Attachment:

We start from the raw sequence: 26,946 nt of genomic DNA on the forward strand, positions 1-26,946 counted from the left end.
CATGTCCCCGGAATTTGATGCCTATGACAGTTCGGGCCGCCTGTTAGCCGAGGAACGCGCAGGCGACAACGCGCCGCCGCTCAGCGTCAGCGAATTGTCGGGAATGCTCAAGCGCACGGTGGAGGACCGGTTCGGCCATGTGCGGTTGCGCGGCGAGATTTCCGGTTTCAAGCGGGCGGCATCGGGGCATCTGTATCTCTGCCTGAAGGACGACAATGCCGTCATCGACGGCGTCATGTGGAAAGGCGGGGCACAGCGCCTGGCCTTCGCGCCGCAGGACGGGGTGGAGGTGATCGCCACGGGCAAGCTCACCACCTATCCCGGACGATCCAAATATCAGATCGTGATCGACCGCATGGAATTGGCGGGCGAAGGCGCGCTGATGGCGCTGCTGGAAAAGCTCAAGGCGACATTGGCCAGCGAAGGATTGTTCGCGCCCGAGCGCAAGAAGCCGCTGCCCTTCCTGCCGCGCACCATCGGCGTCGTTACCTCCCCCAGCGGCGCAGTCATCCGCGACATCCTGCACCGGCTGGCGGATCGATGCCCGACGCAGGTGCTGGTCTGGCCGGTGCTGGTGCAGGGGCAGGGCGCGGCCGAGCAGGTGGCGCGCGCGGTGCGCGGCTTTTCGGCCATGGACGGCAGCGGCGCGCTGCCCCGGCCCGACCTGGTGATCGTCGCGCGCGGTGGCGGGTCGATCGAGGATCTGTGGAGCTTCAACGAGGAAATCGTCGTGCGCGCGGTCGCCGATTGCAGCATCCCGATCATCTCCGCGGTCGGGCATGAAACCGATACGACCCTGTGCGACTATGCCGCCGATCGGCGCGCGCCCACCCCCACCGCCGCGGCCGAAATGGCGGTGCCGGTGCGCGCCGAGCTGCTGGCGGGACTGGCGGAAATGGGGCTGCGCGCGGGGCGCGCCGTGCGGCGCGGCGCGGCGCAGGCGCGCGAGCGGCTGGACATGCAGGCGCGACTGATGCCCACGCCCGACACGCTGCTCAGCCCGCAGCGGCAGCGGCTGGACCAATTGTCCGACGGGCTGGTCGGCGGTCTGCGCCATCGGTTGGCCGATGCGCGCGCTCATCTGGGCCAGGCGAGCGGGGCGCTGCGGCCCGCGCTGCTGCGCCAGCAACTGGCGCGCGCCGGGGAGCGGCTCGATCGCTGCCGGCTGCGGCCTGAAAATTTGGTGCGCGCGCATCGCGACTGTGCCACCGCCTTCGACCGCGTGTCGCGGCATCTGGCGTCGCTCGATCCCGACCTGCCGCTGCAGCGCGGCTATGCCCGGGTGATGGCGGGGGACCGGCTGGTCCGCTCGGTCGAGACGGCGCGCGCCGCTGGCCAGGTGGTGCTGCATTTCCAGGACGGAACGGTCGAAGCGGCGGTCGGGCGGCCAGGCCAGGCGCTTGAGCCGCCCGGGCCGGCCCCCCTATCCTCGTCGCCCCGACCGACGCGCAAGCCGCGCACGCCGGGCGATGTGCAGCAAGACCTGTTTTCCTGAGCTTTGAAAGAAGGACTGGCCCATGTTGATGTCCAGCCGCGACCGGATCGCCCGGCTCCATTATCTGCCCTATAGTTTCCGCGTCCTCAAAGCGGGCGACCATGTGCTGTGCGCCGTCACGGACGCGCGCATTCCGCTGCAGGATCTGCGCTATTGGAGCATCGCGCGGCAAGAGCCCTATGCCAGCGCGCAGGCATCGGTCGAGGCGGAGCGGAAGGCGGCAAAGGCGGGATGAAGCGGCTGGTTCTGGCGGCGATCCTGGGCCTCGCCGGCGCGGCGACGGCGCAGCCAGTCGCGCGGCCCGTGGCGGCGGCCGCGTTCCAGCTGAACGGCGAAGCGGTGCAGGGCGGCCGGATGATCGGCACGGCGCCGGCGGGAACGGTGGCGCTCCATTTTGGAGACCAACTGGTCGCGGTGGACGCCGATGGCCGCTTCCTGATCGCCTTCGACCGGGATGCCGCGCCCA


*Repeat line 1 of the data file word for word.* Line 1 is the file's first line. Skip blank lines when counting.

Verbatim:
We start from the raw sequence: 26,946 nt of genomic DNA on the forward strand, positions 1-26,946 counted from the left end.